Ways You Can Mess Up Your Debt Consolidation Plan


When financial obligations become unmanageable, many people turn to debt consolidation in the hopes of taking control of their financial health and digging out of debt. While debt consolidation can be highly effective at helping consumers eradicate debt, there is also a high rate of failure. 

Thinking of debt consolidation to tackle your financial burdens? Here are a few tips for what not to do, so that you can find success through debt consolidation – instead of messing it up. 

What is debt consolidation?

Debt consolidation is a payment strategy that eliminates the need to make multiple debt payments each month and instead requires the consumer to make a single payment toward the total outstanding balance. Accomplished through consolidation loans, balance transfer credit cards, or a home equity loan, a debt consolidation plan generally consists of borrowing a large sum of money to pay off all outstanding debt, which eliminates the multiple accounts, interest rates, and payment due dates and leaves the consumer with one outstanding balance, one interest rate, and one monthly payment to keep track of. 

Though debt consolidation does not reduce the total amount of debt for a consumer, it typically does reduce the amount of money paid by providing a lower interest rate, manageable monthly payments, and short-term repayment schedule to help the consumer dig out of debt efficiently and affordably. 

Tip #1: Do not continue living without a budget.

Not sticking to a budget is a good way to mess up your consolidation plan. Establishing a budget creates a roadmap for navigating your finances, ensuring you allocate your money as efficiently as possible to cover your living expenses, build an emergency fund, contribute to your retirement accounts, and of course, make adequate debt payments to see progress in your debt consolidation plan. If you do not follow a budget, it is easy to get off-track and overspend in unnecessary categories which can mean less money is available to allocate toward debt payments. 

Tip #2: Do not continue using your credit cards.

When you consolidate your debt, your credit cards become part of one consolidated balance with one interest rate. Continuing to use your credit cards is self-sabotage. Though you are making timely payments toward your consolidation plan, your balance will not decrease. Continued accrual of new debt thanks to your credit card use will drive up your total balance just as quickly as you are making payments, inhibiting your progress and keeping you from getting ahead.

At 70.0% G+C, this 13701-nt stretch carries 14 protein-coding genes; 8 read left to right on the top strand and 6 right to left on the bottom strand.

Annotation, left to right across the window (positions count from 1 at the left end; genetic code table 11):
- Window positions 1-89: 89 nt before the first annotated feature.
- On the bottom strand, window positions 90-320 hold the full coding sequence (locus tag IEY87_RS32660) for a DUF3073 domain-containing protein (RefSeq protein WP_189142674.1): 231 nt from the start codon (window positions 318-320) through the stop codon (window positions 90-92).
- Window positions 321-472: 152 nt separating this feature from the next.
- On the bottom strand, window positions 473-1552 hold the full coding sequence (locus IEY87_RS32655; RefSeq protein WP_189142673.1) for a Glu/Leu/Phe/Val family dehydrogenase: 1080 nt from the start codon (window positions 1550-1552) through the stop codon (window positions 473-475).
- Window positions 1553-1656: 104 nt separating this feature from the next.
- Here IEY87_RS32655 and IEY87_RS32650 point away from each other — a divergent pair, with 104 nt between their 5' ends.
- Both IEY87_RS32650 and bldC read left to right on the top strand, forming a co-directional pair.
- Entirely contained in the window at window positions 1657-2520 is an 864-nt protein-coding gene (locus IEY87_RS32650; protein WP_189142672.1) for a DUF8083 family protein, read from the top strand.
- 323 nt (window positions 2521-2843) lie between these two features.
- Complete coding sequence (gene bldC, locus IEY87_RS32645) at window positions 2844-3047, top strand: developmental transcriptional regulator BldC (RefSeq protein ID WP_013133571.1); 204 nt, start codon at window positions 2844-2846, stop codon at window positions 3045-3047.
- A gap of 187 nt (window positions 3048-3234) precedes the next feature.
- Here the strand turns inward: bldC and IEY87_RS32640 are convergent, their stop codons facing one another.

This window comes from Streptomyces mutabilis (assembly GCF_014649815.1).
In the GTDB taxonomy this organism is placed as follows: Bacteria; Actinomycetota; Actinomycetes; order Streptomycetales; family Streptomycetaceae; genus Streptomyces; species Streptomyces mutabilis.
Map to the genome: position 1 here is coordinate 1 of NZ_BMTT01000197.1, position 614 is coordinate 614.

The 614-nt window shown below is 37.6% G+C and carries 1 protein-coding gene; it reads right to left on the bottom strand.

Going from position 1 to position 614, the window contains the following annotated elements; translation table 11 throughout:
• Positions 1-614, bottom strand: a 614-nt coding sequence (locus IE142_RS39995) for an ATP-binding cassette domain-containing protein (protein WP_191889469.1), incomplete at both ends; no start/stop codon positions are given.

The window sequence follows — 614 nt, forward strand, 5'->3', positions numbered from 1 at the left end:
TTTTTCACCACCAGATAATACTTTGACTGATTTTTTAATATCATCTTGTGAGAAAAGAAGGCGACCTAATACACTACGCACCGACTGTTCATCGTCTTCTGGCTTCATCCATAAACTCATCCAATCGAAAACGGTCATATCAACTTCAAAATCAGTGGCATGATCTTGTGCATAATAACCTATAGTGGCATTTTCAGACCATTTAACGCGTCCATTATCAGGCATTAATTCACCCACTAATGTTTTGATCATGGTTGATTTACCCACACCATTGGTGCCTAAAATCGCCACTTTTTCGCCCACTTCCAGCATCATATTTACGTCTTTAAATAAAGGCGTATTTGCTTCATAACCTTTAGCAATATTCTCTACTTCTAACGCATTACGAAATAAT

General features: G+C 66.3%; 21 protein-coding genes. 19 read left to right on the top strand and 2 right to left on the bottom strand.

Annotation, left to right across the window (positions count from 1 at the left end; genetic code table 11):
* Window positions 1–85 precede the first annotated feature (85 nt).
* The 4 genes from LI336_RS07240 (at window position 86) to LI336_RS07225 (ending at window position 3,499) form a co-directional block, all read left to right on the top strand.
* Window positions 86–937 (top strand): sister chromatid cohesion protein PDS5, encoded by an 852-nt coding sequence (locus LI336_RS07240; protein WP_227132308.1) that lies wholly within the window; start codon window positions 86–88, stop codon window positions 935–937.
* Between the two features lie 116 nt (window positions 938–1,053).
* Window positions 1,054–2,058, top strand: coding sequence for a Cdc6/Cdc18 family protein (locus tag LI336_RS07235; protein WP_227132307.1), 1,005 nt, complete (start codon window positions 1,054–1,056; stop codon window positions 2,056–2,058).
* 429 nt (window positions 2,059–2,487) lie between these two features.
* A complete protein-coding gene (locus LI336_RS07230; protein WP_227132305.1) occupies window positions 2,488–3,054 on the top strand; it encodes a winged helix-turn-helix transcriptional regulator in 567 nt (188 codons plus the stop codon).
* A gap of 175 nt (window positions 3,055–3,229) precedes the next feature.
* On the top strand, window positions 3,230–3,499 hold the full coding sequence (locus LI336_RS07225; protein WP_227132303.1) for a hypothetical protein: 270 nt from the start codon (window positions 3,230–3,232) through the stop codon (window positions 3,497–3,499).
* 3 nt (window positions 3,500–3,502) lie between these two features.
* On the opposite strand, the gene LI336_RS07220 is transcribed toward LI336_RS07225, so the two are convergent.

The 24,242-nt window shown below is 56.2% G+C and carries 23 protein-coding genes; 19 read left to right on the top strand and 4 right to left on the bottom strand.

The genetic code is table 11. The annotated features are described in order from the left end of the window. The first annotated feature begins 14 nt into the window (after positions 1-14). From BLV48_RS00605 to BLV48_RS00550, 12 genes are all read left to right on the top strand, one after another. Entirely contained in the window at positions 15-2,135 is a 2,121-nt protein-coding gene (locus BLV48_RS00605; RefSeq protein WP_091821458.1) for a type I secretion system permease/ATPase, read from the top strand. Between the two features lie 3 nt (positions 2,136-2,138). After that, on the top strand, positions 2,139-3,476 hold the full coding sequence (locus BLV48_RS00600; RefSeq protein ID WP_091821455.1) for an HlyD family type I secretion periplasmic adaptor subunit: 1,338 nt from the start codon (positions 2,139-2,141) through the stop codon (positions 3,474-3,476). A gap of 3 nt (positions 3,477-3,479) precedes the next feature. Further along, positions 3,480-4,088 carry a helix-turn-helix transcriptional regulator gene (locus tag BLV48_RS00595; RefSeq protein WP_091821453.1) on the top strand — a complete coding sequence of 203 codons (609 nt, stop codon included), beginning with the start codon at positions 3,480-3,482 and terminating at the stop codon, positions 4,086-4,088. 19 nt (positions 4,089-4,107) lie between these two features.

Tip #3: Do not agree to a consolidation plan that you cannot afford.

Entering a debt consolidation plan does not reduce your outstanding balance – only making timely payments will do that. Collectively, you still owe the same amount of money, but you now make only one payment instead of several with only one interest rate that applies to the total balance rather than having varying rates that apply to chunks of your debt. Regardless of the kind of debt you have, it is always important to make timely payments whether toward individual accounts or through a consolidation plan.

Before taking out a consolidation loan, opening a new credit card for a balance transfer, or applying for a home equity loan, make sure you can afford the payments and that the interest rate is such that it will allow you to make progress and get ahead.  Agreeing to payment terms that do not fit into your budget is an obvious way to mess up a consolidation plan. Rather than consolidation helping you to get ahead and take control of your finances, those payments you cannot afford will just drag you further behind in a game of musical money that you will never win.

Tip #4: Do not just consolidate some of your debt.

It is illogical to consolidate only a few of your credit cards, but not all of them. Not consolidating all your debt is a good way to get into an ineffective consolidation plan. The goal of consolidation is to eliminate the need to make multiple debt payments and keep up with varying interest rates across accounts. If you only consolidate some of your debt, then you will still be facing multiple payments with varying interest rates. Sure, the consolidation plan may be effective in helping you tackle the debt you chose to consolidate, but why not consolidate it all? A debt consolidation plan is not truly effective unless it helps you get out of debt. Therefore, consolidating some debt, but not all, is a way to mess up your consolidation plan before you even get started.

Tip #5: Do not fall for the long-term consolidation plan.

An important benefit to consolidation plans is the overall savings. Typically, consolidation loans reduce the overall amount of interest paid on your debt because the collective rate is lower than what you are paying toward each balance. However, if you agree to an extended-term consolidation plan that has you making payments on your debt far longer than you would if you paid down each account individually, you may end up paying much more overall thanks to that deceptively low interest rate. Not to mention, life happens, and an unforeseen job loss or medical crisis could make it impossible for you to make payments for as long as you planned, which could result in dragging you deeper into debt before you can complete your consolidation plan.

Ultimately, there are plenty of ways to mess up your debt consolidation plan – many of which include mistakes made before even getting started on the plan. Debt consolidation can work, but it is not right for everyone. If your total debt is equal to more than half of your income, other debt-relief options may be a better choice. Consult a financial advisor for guidance in determining if debt consolidation is right for you.